Fluid flow into the sample chamber 65 from the exterior of the apparatus is through one or more port means 23 and thence through a passageway including the bores of holding nut 25 and valve seat 29, space 37, passages 35, 39 and 57, and bores 59 and 63. A needle valve member 61 is included between bores 59 and 63 to isolate the sample chamber 65 before and after a sample is taken.

A thin diaphragm, which may be of steel, is held against the upper end of valve seat 29 by holding nut 25. The diaphragm 27 is puncturable and preferably is frangible. The function of the diaphragm is to isolate the sample chamber 65 and valving apparatus hereinafter described during the time that the apparatus is being lowered into the well until it reaches the depth at which a sample is to be taken.

For the purpose of closing the passageway into the sample chamber after a sample has been taken, there is provided a valve seat 29 which is held against shoulder 32 by the holding nut 25. Valve piston 31 seats on the valve seat 29 to close the passageway.' The valve piston 31 is adapted to reciprocate in space 37, and is aflixed to a valve rod 33 which extends from the space 37 through chamber 52 into a bore 55. Bore 55 is in fluid communication with the passageway into sample chamber 65. The chamber 52 is formed by plugs 12 and 56 which are interconnected by an annular sleeve member 41. Preferably, the chamber is substantially cylindrical in shape and is hydraulically isolated from the passageway from port 23 into sample chamber 65 by seals 38, 40, 50, and 54, which may be O-rings. The seals 38 and 50 permit reciprocation of rod 33 and its extension 53 without losing the hydraulic seal between the passageway and the chamber 52. The extension 53 of rod 33 is of substantially larger diameter than the portion of the rod in space 37 for reasons that will become apparent below.

For the purpose of permitting relatively unimpeded movement of the valve rod 33 and valve piston 31 away from valve seat 29, and to permit only very slow movement of the valve piston 31 and valve rod 33 toward valve seat 29, an annular free piston 43 containing one or more large orifices 47 and an annular piston seat 49 containing one or more very small orifices 51 are aifixed to the valve rod 33 within the chamber 52. Piston 43 includes a seal 43a, preferably an O-ring, in sliding sealing engage ment with annular sleeve member 41. A stop ring or flange 44 is afiixed to the valve rod 33 above the free piston 43 to limit relative movement of the piston up the rod 33. When the piston 43 seats on the tapered portion of the piston seat 49, a small space 45 exists therebetween, through which liquid may flow.

For the purpose of puncturing diaphragm 27 when the apparatus is at sampling depth in a well, there is provided a spear 17 which is adapted to be driven toward the diaphragm 27 to puncture the diaphragm. The driving force is obtained from a coil spring 19 which surrounds the spear and is positioned between an annular flange 21 on the spear and a guide nut 16 for the spear. Suitable holding and actuating apparatus for the spear adapted to release the spear after a predetermined time interval or at a predetermined depth in the well is describedin the aforementioned US. Patent No. 2,927 ,641 and in US. patent application Serial No. 93,152 of H. M. Buck et a1. filed March 3', 1961, and patent application Serial No. 89,401 of B. A. Peters et al. filed February 1961.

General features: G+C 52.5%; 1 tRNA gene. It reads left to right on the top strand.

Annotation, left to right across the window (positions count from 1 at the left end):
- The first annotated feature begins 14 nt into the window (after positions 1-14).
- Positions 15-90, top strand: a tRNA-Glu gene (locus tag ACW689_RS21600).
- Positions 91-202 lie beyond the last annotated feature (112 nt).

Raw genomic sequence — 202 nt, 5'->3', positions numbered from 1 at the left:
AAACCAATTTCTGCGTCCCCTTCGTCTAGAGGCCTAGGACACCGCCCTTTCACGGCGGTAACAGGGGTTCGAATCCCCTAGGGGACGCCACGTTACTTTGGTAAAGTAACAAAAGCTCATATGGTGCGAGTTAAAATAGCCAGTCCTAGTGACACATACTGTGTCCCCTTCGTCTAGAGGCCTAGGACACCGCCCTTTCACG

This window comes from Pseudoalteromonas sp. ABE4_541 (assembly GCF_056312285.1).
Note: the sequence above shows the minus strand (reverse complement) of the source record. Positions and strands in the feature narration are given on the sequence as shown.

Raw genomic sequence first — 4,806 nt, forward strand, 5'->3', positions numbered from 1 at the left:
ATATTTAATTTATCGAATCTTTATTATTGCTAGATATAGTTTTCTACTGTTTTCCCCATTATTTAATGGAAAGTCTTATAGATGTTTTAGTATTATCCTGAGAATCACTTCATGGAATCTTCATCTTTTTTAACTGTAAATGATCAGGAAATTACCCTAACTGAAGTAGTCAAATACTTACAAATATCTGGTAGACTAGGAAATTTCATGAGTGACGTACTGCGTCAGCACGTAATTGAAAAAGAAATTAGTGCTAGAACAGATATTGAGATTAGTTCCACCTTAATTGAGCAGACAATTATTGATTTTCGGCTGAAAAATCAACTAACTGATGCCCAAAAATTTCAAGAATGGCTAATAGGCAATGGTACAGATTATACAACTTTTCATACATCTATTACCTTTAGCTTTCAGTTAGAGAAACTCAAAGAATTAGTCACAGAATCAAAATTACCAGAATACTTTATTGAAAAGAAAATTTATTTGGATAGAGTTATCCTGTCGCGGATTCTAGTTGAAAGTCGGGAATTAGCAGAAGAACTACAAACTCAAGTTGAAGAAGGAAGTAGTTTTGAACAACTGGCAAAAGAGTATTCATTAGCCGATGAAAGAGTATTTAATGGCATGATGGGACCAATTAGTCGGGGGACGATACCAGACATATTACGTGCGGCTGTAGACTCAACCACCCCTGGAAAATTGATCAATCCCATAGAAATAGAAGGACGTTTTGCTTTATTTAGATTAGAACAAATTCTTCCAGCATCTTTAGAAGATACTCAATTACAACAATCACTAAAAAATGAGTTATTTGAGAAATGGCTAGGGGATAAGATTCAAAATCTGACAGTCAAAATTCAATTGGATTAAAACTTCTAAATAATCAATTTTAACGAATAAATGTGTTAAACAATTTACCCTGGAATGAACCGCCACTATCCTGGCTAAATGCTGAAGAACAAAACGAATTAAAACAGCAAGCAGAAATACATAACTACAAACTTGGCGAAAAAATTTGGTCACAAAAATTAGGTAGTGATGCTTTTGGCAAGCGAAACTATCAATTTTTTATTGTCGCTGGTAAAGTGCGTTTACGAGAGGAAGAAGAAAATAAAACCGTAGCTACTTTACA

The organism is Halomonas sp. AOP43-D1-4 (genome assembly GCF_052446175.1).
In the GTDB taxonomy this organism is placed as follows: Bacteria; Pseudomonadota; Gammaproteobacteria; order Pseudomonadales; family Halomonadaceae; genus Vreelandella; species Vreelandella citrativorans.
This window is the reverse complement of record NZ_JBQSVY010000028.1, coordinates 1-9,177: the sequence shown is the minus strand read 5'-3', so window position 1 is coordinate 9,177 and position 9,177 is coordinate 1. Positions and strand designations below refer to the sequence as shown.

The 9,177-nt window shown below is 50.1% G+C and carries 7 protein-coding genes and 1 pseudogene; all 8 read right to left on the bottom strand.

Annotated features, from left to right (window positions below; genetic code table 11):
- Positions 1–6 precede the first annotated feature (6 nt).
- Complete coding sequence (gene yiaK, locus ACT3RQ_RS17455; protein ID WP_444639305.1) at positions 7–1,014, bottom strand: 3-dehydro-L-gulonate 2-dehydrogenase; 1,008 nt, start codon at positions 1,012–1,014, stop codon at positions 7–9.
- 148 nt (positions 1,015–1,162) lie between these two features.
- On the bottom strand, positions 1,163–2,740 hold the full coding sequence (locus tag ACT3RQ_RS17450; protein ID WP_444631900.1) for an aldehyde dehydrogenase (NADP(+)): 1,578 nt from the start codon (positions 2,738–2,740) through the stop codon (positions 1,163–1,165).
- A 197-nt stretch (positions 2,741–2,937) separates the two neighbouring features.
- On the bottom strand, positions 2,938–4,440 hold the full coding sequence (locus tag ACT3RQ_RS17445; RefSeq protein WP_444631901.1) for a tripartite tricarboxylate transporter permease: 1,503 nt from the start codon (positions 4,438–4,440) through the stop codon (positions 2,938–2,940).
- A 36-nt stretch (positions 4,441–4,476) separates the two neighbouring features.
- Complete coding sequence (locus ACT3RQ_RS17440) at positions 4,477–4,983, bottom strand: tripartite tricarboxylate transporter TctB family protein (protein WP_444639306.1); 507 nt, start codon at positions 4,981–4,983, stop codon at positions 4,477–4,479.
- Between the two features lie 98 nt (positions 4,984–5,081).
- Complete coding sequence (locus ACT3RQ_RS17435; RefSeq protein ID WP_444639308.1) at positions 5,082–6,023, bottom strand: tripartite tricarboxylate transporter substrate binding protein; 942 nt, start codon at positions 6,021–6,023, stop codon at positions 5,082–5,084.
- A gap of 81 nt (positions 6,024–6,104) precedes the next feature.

At the earths surface before the apparatus is lowered into the well, needle valve 69 is closed and needle valve 61 is opened. Diaphragm 27 is inserted and holding nut 25 is tightened to hold the diaphragm 27 and valve seat 2'9 in place. The spear 17 is shoved upwardly as viewed, and the apparatus is cocked so as to release the spear at a predetermined depth or after a predetermined time interval. The apparatus is then lowered into the well with the component parts thereof in the relative positions shown in FIGS. 2A and 2B. When the spear is released, the diaphragm 27 will be punctured (see FIG. 3) and well fluids will rush through ports 23, space 24, and the bores of holding nut 25 and valve seat 29 so as to suddenly push valve piston 31 forcibly away from valve seat 29 to permit well fluid flow through passageway 35, channel 39, well 57, and bores 59 and 63. When the valve piston 31 is thus forced downwardly by the well fluids, the piston 43 will be forced against stop ring 44 so that the fluid in chamber 52 will flow between piston seat 49 and piston 43 and through large orifices 47 so that the movement of the piston 31 is virtually unimpeded by the free piston 43. As soon as the rate of flow of well fluids into the chamber 65 is reduced so that the pressure in space 37 and well 57 are substantially equalized, the force exerted on the lower end of rod extension 53 will be greater than the force exerted on the rod 33 in space 37. The reason for this is as follows. When the flow of well fluids into the sample chamber is small, the differential pressure between space 37 and chamber 52 is substantially the same as the differential pressure between bore 55- and chamber 52; the total force exerted on rod extension 53 is greater than the force exerted on rod 33 in space 37 because the cross-sectional area of rod extension 53 in bore 55 is greater than the crosssectional area of rod 33 in space 37. Therefore, rod 33 will be forced upwardly as viewed. However, as illustrated in FIG. 4, piston 43 will immediately seat on piston seat 49 so that liquid in chamber 52 must flow through orifice 51. Inasmuch as the cross-sectional area of orifice 51 is small relative to the cross-sectional area of orifice 47, the rate of upward movement of piston 31 will be very small relative to the rate at which it was forced downwardly, and a substantial time interval will elapse before the piston seats on valve seat 29. This will provide sutficient time for the pressure in chamber 65 to equalize with the fluid pressure existing in the well bore around the instrument. As the result of the difference in cross-sectional area between rods 53 and 33, a force equal to the productof well pressure and the difference in rod cross-sectional areas acts to push valve piston 31 against seat 29 to insure a positive closure before the instrument is withdrawn from the well. When the apparatus is withdrawn from the well, the difierential pressure holding piston 3-1 against valve seat 29 will gradually increase so that the pressure of the fluid in chamber 65 Will be maintained constant. When the apparatus reaches the earthssurface, end cap 73 may be removed. The end of the instrument may be connected to a suitable pressure measuring device and valve 69 opened so that the fluid pressure in chamber 65 may be very accurately determined. This pressure manifestly Will be the same as the pressure in the well at sampling depth.